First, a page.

Laughing at marriage, that age-old comedy staple, is trendy once again. The Bachelor, The Bachelorette, Joe Millionaire and the "reality" genre's latest entry, Married by America: Watching what fools these mortals be is setting Nielsen records. And why not? Unlike the terrifyingly high-stakes disputes over Iraq, smallpox vaccinations, airport security and secret detentions, marriage has an easy-to-follow story line -- one we're all sure we understand better than the players do.
But do these programs also reflect a new zeitgeist, a marrying mood? Are millions tuning in merely for distraction from the prospect of international thuggery? Or, given our scary times, are they ready to say goodbye to the commitment-free singles on Seinfeld, hoping to settle their own uncertain plotlines once and for all? If it's the latter, they'll be disappointed. Once upon a time, marriage could be life's answer. Because of capitalism, that can never be true again.
What's capitalism got to do with it? If you look closely, you'll find two ideas about marriage running through these reality shows. The first: The only moral reason to marry is for love. While that's the American philosophy of marriage today, it's a recent idea historically. The second: Money influences your choice of mate. That thought, currently taboo, is actually quite traditional.
With that in mind, consider Joe Millionaire. Twenty women competed to win the affections of a man they thought had inherited $50 million. But as the audience knew (and the women didn't during filming), "Joe" was actually Evan Marriott, a construction worker earning $19,000 a year, a fact he revealed only after choosing his prospective bride. Joe said he liked construction work better than college, and would rather be poor than unhappy. In good fairy-tale fashion, our simple hero selected -- from the seething pool of aspiring actresses and catty sophisticates hoping never to work again -- another simple peasant, er, impoverished substitute teacher doing what she loved. Viewer faith in true love was renewed. But finances are what triumphed: These two are a perfect socioeconomic match.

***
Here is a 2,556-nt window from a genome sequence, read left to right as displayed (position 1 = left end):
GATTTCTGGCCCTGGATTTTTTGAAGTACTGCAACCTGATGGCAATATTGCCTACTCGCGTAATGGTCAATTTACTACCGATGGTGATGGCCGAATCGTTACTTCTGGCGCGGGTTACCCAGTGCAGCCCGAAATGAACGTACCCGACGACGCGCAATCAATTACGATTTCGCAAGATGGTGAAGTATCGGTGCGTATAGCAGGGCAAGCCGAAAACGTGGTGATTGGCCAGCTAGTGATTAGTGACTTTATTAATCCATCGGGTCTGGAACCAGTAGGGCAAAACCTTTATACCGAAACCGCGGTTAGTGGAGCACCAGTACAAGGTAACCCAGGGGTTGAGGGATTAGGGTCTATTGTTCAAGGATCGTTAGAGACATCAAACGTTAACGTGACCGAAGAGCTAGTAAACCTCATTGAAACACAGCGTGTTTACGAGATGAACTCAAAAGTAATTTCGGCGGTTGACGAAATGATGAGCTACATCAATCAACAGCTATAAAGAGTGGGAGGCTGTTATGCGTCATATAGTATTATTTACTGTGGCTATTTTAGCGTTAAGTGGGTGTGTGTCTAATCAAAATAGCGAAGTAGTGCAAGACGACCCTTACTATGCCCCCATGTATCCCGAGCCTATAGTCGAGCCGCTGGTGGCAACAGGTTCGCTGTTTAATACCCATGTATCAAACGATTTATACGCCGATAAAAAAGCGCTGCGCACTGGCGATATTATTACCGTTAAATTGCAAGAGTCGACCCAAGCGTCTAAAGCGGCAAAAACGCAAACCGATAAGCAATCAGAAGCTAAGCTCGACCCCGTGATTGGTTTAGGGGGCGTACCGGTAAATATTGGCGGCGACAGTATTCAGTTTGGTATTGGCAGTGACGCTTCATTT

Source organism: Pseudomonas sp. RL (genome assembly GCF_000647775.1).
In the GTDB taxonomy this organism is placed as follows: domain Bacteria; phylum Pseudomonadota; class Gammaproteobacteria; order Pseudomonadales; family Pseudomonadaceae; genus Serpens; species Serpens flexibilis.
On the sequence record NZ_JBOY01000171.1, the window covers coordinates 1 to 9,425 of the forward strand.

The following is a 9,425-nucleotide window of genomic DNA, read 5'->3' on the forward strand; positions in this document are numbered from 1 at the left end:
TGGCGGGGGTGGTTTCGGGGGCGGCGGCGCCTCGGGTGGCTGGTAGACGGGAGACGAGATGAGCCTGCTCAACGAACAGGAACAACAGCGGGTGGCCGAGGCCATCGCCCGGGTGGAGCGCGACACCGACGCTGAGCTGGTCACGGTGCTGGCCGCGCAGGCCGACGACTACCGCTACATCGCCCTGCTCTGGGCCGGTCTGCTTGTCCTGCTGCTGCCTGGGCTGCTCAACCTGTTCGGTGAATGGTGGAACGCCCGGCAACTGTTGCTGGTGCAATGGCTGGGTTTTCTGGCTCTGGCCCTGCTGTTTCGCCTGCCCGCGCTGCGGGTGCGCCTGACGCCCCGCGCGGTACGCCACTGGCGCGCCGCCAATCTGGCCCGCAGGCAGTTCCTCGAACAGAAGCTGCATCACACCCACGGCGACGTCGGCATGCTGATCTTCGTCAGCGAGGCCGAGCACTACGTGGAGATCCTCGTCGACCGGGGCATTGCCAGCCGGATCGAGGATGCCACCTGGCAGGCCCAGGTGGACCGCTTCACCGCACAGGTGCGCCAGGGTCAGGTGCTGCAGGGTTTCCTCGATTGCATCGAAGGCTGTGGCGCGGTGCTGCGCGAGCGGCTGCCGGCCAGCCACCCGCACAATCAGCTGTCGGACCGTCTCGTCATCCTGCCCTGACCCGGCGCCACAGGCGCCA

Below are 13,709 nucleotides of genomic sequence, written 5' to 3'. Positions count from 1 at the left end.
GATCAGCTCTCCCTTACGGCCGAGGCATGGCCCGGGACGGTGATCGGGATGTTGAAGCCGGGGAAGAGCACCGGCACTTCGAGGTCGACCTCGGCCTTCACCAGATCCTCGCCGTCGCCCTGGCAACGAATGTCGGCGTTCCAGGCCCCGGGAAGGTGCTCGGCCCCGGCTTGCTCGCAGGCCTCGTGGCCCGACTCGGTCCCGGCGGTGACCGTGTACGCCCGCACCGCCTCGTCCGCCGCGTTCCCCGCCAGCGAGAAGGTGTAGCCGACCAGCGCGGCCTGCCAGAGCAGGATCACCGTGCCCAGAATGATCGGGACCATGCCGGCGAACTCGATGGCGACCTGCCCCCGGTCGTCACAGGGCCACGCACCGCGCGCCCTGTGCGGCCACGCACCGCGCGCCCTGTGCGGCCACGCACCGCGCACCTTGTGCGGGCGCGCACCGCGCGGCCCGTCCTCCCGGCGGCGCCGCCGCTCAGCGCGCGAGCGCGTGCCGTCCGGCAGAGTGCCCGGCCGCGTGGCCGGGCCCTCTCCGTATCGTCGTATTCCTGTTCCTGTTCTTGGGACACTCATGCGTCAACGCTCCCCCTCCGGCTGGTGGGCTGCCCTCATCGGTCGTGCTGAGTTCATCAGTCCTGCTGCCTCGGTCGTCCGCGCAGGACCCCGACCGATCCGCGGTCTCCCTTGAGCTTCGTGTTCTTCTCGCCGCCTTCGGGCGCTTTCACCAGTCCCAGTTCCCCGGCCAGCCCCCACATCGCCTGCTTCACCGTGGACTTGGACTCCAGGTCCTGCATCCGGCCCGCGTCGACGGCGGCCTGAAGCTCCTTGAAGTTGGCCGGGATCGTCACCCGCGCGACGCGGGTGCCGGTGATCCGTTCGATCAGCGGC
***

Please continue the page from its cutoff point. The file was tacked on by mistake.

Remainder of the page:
Or consider Married by America, now under way. After having mates chosen for them (first winnowed down by friends and families, final selections by viewer votes), five singles were "engaged" to five strangers on stage. Those couples who do marry after a month's onscreen cohabitation will win a list of consumer prizes, including that American dream, the single-family house -- the payoff for making love and war in front of the nation. Here's my bet: Those couples best matched socioeconomically are most likely to win the real estate.
Tying marriage to money may sound crass, but it's more traditional than today's desperation dating. Ketubah, dowry, bride-price, breach-of-contract suits: In most eras and cultures, finances have been negotiated up front. Arranged marriages, in which a person's friends and family selected a prospect of equivalent socioeconomic "worth," worked out just as well as (if not better than) Match.com.
Today we still find love based on compatible finances. You can see it in The New York Times wedding pages: Marriages are financial mergers, although today's wealth comes in the form of a CV, a union card or a string of degrees. What is a college education fund but an updated dowry, an investment in a child's financial future? And when was the last time you knew a corporate lawyer to marry a postal worker or (except in a J. Lo movie) a maid to wed a future U.S. senator?
Here's what's historically new: Few couples today are yoked together in daily labor. Traditionally, husbands and wives were business partners; one brought in the fish, the other hawked them at the market. Working and sleeping together gave them a good shot at love -- and a reason to stay together when love wasn't there.
But capitalism turned us into workers as mobile as cellular phones, able to make a living one by one. There's no FDIC guarantee on today's marital investment; we don't have to stay together to stay alive -- even if, in these parlous times, it can seem as if we do.
After the international traumas of the 1930s and '40s, shell-shocked young people raced down the aisle -- and then, 20 years later, raced back out again. So far, almost no reality-show pair has made it more than a few minutes after the program's end. That's what makes it comedy. Don't you wish the mistakes in our international reality show could be so easily undone?
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